After a long night of no sleep and facing a big to-do list, it's all too easy for teens and children to reach for that can or bottle filled with a quick burst of energy.
Sanford Health Dr. Michael Bergeron says, "There's no real good reason a child or adolescent should be consuming caffeine," .
However, many do. They get it in the form of sports and energy drinks. But an article in the Journal of the American Academy of Pediatrics is urging against that. Bergeron contributed to that article and says the drinks just aren't needed.
"A lot of kids are using the caffeine energy drinks to stay awake, more alert in school, probably very few to enhance athletic performance," Bergeron said.
He says there is a difference between sports and energy drinks. Sports drinks can have a benefit for athletes because they contain carbohydrates and electrolytes to help provide needed energy, but for those not heavily active, they could just mean more calories.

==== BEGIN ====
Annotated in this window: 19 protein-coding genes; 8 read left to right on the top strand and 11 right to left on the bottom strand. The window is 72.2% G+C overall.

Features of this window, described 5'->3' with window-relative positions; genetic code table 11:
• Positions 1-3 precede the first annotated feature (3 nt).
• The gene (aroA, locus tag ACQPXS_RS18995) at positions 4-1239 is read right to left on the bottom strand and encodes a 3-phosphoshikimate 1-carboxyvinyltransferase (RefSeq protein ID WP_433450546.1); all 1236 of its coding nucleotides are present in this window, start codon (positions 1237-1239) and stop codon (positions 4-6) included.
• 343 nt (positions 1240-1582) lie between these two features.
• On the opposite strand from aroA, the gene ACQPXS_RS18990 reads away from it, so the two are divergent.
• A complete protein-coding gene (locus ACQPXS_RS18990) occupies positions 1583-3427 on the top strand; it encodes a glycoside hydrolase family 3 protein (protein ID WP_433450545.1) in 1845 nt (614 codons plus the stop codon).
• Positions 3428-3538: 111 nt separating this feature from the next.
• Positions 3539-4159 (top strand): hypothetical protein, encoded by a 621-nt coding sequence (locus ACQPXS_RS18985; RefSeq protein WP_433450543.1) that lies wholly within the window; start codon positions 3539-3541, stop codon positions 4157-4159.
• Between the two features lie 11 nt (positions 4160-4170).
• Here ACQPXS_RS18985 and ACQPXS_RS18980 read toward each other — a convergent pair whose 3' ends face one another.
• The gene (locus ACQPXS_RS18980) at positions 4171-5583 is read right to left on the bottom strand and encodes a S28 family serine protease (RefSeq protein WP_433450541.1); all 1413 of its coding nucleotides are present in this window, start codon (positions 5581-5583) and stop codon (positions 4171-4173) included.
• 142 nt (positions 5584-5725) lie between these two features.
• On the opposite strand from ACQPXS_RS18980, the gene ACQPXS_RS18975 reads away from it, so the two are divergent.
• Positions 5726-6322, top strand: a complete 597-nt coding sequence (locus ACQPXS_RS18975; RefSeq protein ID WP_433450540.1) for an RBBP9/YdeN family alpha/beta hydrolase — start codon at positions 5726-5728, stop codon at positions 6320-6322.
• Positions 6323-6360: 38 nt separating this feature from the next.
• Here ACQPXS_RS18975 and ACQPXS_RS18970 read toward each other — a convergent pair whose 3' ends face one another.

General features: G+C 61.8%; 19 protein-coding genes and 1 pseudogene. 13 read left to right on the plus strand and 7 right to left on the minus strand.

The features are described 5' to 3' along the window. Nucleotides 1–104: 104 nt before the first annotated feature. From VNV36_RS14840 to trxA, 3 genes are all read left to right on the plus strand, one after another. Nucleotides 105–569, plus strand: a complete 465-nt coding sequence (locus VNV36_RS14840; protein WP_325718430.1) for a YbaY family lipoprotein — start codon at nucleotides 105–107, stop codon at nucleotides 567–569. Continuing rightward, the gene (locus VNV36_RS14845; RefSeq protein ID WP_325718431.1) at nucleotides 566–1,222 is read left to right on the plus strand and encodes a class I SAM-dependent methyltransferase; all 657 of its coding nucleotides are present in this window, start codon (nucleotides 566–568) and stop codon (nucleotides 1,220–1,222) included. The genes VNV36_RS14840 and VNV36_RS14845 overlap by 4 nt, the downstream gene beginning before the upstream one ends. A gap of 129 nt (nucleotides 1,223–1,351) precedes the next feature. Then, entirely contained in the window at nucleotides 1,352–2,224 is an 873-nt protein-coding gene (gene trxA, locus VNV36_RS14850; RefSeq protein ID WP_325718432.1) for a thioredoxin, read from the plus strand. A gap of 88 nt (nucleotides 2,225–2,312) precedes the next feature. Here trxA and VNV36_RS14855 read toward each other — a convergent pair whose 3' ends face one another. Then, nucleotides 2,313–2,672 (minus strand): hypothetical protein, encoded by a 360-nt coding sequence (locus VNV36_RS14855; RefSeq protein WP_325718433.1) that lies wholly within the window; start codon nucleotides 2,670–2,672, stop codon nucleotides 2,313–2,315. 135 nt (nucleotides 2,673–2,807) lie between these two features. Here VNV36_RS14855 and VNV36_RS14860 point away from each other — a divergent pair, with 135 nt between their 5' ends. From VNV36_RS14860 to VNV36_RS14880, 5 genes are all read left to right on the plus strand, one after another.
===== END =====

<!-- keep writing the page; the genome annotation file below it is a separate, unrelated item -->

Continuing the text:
"They have carbohydrates, which mean they have calories. So, do they need to be consuming extra calories in the day, unknowingly? Probably not," Bergeron said.
That's the same case for energy drinks. However, Bergeron says teens and children should not consume these at all if they're using it to stay awake and alert because caffeine can have negative effects.
"If they're using the energy drink for these purposes, there's clearly a problem. They're not getting enough sleep, not eating well otherwise. I would endorse the recommendation to steer clear of these because there's probably another issue going on where they're trying to do too much on too little sleep," Bergeron said.
The article focuses on children, but Bergeron says it's also a good idea for adults to limit the amount of caffeine and other stimulants throughout the day. And when it comes to hydration, water is still the best choice.
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